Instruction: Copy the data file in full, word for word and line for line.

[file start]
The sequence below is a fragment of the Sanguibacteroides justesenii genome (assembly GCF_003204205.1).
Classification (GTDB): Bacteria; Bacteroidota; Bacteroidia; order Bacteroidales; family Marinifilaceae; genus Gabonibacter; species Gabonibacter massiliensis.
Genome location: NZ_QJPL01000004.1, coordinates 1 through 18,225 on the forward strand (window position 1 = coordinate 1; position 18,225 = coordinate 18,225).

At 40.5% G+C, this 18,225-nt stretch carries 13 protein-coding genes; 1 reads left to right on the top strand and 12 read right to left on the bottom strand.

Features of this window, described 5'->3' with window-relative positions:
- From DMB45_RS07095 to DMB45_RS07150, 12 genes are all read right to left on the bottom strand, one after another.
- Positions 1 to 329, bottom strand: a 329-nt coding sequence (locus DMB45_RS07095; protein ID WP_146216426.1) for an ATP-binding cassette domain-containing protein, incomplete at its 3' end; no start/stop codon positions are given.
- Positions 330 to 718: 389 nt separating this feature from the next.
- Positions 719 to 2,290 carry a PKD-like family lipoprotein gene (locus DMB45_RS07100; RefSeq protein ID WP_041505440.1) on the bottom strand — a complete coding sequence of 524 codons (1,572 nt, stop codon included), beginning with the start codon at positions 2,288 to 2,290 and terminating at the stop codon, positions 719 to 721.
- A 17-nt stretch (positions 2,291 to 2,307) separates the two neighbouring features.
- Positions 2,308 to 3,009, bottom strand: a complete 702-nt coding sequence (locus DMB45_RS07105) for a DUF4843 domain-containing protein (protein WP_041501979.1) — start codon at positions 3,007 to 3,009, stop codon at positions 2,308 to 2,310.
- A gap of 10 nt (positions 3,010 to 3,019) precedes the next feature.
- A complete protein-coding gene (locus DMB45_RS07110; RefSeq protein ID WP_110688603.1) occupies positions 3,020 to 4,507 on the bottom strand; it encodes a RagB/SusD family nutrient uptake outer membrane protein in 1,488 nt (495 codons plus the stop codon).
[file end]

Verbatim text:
The sequence below is a fragment of the Sanguibacteroides justesenii genome (assembly GCF_003204205.1).
Classification (GTDB): Bacteria; Bacteroidota; Bacteroidia; order Bacteroidales; family Marinifilaceae; genus Gabonibacter; species Gabonibacter massiliensis.
Genome location: NZ_QJPL01000004.1, coordinates 1 through 18,225 on the forward strand (window position 1 = coordinate 1; position 18,225 = coordinate 18,225).

At 40.5% G+C, this 18,225-nt stretch carries 13 protein-coding genes; 1 reads left to right on the top strand and 12 read right to left on the bottom strand.

Features of this window, described 5'->3' with window-relative positions:
- From DMB45_RS07095 to DMB45_RS07150, 12 genes are all read right to left on the bottom strand, one after another.
- Positions 1 to 329, bottom strand: a 329-nt coding sequence (locus DMB45_RS07095; protein ID WP_146216426.1) for an ATP-binding cassette domain-containing protein, incomplete at its 3' end; no start/stop codon positions are given.
- Positions 330 to 718: 389 nt separating this feature from the next.
- Positions 719 to 2,290 carry a PKD-like family lipoprotein gene (locus DMB45_RS07100; RefSeq protein ID WP_041505440.1) on the bottom strand — a complete coding sequence of 524 codons (1,572 nt, stop codon included), beginning with the start codon at positions 2,288 to 2,290 and terminating at the stop codon, positions 719 to 721.
- A 17-nt stretch (positions 2,291 to 2,307) separates the two neighbouring features.
- Positions 2,308 to 3,009, bottom strand: a complete 702-nt coding sequence (locus DMB45_RS07105) for a DUF4843 domain-containing protein (protein WP_041501979.1) — start codon at positions 3,007 to 3,009, stop codon at positions 2,308 to 2,310.
- A gap of 10 nt (positions 3,010 to 3,019) precedes the next feature.
- A complete protein-coding gene (locus DMB45_RS07110; RefSeq protein ID WP_110688603.1) occupies positions 3,020 to 4,507 on the bottom strand; it encodes a RagB/SusD family nutrient uptake outer membrane protein in 1,488 nt (495 codons plus the stop codon).